Daily Archives: 15 September 2014

An easy way to brighten up the garden | Fiery Winter Pot

Fiery Winter Pot from Seasonal garden Ideas


An easy way to brighten up the garden


Fiery Winter Pot

How gorgeous would this look next to the front door?

Just because winter is approaching, it doesn’t mean the garden needs to look lacklustre and brown.

Plant up this pot now and you’ll
have a gorgeous display come winter.

Use it to brighten up a dull spot in the garden. We have an expanse of unexciting grass in front of our house and so I am going to place it right in the centre to add drama.


Fiery Winter Pot

A few garden shrubs have a special display they reserve for winter – dogwood is a prime example, with bare stems that turn a blazing orange and red colour. Here they contrast spectacularly with delicate pure white snowdrops. The dogwood is a long-term occupant in this pot. Plant the snowdrops in September for a display in January-February.

Pot up the dogwood at the same time, or in spring. Included here is a fringe planting of black Mondo grass. Plant it at the same time as the other items.
Allow a couple of hours for the whole pot.

What you need


  • 20 or more snowdrop (Galanthus nivalis ‘S. Arnott’) bulbs.
  • Cornus sanguinea ‘Midwinter Fire’ shrub.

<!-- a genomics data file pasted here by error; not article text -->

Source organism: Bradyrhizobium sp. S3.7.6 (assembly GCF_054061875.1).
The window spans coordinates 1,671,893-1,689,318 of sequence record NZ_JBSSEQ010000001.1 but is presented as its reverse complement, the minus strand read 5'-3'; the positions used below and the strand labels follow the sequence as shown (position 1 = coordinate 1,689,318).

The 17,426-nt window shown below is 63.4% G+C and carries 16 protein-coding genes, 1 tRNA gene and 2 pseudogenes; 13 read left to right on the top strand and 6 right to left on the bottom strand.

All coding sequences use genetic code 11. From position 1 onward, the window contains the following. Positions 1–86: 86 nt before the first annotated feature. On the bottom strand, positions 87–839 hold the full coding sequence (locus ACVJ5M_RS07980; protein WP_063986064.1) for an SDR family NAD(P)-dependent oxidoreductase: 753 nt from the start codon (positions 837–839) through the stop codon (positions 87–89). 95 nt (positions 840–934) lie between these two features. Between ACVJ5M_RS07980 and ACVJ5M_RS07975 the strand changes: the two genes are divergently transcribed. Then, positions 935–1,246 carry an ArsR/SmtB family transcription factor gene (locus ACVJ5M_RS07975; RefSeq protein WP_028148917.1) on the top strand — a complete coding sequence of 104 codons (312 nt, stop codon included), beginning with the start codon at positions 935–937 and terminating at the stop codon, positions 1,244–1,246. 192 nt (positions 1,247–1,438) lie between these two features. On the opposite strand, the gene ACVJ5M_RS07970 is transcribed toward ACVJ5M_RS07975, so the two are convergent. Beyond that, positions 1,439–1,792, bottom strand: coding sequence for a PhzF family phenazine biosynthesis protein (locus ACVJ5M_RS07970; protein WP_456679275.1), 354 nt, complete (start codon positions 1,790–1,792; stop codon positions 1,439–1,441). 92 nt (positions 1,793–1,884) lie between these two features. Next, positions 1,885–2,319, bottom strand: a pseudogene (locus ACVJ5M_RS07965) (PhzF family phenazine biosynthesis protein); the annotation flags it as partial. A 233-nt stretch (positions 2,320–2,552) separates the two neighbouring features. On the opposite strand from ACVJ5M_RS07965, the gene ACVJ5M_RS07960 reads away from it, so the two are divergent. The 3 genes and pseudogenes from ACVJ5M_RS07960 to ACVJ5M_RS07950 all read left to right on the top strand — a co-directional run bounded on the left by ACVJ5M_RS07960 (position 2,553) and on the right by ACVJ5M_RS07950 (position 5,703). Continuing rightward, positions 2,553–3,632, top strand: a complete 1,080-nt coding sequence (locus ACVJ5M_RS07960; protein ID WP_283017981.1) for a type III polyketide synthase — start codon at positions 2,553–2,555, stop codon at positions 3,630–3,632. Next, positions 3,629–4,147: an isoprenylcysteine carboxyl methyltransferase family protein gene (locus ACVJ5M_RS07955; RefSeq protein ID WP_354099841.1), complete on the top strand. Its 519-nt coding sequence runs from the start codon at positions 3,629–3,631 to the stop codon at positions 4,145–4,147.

• Four to six plants of black Mondo grass (Ophiopogon planiscapus ‘Nigrescens’ ).


  • Large terracotta pot
  • Soil-based potting compost.
  • Broken crocks for drainage.
  • Trowel.

1 Place the pot in the position it is to occupy – a container of this size, once full of compost and plants, will be too heavy to move easily.

2 Line the pot with broken crocks for drainage. Fill about half-full, then place the dogwood, in the container it comes in, into the pot to check for level. Adjust the compost as needed, then tip the dogwood out of its container, place it in the terracotta pot, slightly to the back rather than centrally, and firm in with more compost.

3 The snowdrops need to be about 10cm (4in) deep, so put these in next at the appropriate level, spreading them all round the dogwood in the centre of the container. Cover with compost.

4 Finally put in the black Mondo grasses, setting them all round the edges of the pot to form a fringe falling over the rim.

5 Top up the compost to within 4cm (1½in) of the rim of the pot and water in well.

The colour of the dogwood stems does best – and shows to best advantage – in full sun and can be brilliant when caught in early morning or late afternoon winter sunshine.

The snowdrops will need to be lifted and divided or replaced every three years or so.
For a notable spring and summer display in the container, choose Cornus alba ‘Elegantissima’ which has cream variegated leaves; the stems do not turn quite so bright a colour as the ‘Midwinter Fire’ variety, but are still an attractive dark red in winter.
If you are interested in the Ophiopogon, bear in mind that it goes under various different common names – black Mondo grass, black lilyturf and black dragon grass are just three.

The dogwood has attractive mid green leaves which turn orange-red before falling in autumn.
The brilliantly coloured stems only come into their own in late autumn and winter.
To ensure a good display, the stems must be hard pruned in spring – cut to within 7.5cm-10cm (3-4in) in March.
The black Mondo grass bears tiny spikes of pinkish white flowers in summer.


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